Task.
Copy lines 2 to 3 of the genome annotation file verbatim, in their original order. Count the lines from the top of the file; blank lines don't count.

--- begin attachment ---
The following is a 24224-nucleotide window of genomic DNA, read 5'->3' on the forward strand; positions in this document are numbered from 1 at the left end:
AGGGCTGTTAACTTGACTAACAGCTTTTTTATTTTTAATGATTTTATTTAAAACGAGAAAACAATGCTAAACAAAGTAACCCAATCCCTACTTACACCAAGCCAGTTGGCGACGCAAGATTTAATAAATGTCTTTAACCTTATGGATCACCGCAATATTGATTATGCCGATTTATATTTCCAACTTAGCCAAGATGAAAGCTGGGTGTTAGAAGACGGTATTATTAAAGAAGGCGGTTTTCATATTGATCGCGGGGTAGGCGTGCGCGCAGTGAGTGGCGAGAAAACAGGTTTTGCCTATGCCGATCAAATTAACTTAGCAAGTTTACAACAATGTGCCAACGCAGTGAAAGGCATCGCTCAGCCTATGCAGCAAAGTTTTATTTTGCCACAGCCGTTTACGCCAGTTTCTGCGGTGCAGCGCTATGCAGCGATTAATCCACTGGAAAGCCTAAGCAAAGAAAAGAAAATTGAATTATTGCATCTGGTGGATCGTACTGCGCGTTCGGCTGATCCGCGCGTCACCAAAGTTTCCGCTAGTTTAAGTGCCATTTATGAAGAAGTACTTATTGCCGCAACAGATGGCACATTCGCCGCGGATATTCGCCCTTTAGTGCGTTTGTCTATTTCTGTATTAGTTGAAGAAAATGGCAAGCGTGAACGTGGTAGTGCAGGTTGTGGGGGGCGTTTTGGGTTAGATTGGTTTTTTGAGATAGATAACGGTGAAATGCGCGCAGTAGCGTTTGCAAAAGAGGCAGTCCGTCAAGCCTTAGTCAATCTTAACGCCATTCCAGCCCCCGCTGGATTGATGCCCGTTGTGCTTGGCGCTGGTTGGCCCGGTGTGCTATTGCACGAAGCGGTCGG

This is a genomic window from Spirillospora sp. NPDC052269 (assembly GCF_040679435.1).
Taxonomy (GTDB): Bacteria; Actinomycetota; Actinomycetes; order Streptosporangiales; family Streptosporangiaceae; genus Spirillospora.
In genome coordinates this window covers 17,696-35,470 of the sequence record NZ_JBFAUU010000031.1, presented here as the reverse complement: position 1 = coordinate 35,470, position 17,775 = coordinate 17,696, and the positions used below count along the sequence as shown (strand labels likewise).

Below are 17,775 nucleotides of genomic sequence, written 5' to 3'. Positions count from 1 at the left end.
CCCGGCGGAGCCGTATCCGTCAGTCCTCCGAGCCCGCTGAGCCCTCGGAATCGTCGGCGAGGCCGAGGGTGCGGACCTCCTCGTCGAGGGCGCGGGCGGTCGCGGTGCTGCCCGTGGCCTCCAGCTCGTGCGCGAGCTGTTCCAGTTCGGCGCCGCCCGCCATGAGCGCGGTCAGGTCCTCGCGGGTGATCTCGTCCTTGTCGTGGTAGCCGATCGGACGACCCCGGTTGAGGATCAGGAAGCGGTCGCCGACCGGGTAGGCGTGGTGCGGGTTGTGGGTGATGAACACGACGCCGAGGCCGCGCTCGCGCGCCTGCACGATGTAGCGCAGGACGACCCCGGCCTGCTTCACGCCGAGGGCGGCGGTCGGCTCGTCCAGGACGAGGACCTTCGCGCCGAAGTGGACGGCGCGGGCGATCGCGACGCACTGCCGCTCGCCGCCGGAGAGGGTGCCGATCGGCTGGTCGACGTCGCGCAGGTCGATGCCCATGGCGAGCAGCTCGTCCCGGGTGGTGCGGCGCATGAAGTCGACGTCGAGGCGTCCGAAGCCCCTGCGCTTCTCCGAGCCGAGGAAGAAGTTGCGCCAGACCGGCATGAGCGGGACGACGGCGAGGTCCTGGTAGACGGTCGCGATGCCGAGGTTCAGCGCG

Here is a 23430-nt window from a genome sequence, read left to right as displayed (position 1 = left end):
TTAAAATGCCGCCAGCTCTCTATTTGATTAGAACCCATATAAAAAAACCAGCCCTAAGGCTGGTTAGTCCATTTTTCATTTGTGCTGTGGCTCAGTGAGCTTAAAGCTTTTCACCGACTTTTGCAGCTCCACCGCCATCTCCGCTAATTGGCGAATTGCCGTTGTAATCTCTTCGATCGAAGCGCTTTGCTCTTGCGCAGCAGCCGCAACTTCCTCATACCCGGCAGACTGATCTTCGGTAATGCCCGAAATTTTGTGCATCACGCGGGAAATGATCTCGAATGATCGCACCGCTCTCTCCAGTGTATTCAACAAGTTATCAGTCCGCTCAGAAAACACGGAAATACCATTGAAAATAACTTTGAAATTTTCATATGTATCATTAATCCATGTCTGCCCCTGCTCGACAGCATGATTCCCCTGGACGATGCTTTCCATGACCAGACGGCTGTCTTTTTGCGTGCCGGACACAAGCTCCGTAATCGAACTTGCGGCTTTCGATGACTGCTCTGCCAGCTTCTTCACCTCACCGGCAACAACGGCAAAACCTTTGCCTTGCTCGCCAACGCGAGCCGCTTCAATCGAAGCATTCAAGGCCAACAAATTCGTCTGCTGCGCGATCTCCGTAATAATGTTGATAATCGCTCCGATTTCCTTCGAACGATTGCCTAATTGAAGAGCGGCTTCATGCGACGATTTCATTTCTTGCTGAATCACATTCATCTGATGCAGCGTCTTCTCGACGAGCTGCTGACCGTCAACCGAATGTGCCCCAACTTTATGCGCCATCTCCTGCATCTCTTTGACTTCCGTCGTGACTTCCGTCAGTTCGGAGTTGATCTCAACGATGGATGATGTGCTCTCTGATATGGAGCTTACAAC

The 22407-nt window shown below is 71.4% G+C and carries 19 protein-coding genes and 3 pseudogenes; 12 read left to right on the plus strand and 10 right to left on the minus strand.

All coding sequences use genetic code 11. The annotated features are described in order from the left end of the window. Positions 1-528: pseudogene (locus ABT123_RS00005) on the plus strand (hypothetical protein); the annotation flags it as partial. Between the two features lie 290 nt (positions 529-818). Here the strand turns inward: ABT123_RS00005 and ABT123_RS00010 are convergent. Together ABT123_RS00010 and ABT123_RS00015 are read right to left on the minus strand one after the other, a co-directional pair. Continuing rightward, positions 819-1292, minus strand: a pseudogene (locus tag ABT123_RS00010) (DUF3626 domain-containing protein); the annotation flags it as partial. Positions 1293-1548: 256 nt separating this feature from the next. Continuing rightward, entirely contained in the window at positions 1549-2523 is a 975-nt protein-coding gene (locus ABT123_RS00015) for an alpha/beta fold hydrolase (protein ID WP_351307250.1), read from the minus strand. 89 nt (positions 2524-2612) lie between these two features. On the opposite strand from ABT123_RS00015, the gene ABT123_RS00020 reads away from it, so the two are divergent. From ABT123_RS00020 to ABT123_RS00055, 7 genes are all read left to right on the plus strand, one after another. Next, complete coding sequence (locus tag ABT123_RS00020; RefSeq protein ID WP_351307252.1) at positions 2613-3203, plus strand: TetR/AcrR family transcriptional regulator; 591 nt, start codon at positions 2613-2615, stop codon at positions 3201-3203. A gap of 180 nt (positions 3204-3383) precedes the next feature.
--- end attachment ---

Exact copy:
AGGGCTGTTAACTTGACTAACAGCTTTTTTATTTTTAATGATTTTATTTAAAACGAGAAAACAATGCTAAACAAAGTAACCCAATCCCTACTTACACCAAGCCAGTTGGCGACGCAAGATTTAATAAATGTCTTTAACCTTATGGATCACCGCAATATTGATTATGCCGATTTATATTTCCAACTTAGCCAAGATGAAAGCTGGGTGTTAGAAGACGGTATTATTAAAGAAGGCGGTTTTCATATTGATCGCGGGGTAGGCGTGCGCGCAGTGAGTGGCGAGAAAACAGGTTTTGCCTATGCCGATCAAATTAACTTAGCAAGTTTACAACAATGTGCCAACGCAGTGAAAGGCATCGCTCAGCCTATGCAGCAAAGTTTTATTTTGCCACAGCCGTTTACGCCAGTTTCTGCGGTGCAGCGCTATGCAGCGATTAATCCACTGGAAAGCCTAAGCAAAGAAAAGAAAATTGAATTATTGCATCTGGTGGATCGTACTGCGCGTTCGGCTGATCCGCGCGTCACCAAAGTTTCCGCTAGTTTAAGTGCCATTTATGAAGAAGTACTTATTGCCGCAACAGATGGCACATTCGCCGCGGATATTCGCCCTTTAGTGCGTTTGTCTATTTCTGTATTAGTTGAAGAAAATGGCAAGCGTGAACGTGGTAGTGCAGGTTGTGGGGGGCGTTTTGGGTTAGATTGGTTTTTTGAGATAGATAACGGTGAAATGCGCGCAGTAGCGTTTGCAAAAGAGGCAGTCCGTCAAGCCTTAGTCAATCTTAACGCCATTCCAGCCCCCGCTGGATTGATGCCCGTTGTGCTTGGCGCTGGTTGGCCCGGTGTGCTATTGCACGAAGCGGTCGG

This is a genomic window from Spirillospora sp. NPDC052269 (assembly GCF_040679435.1).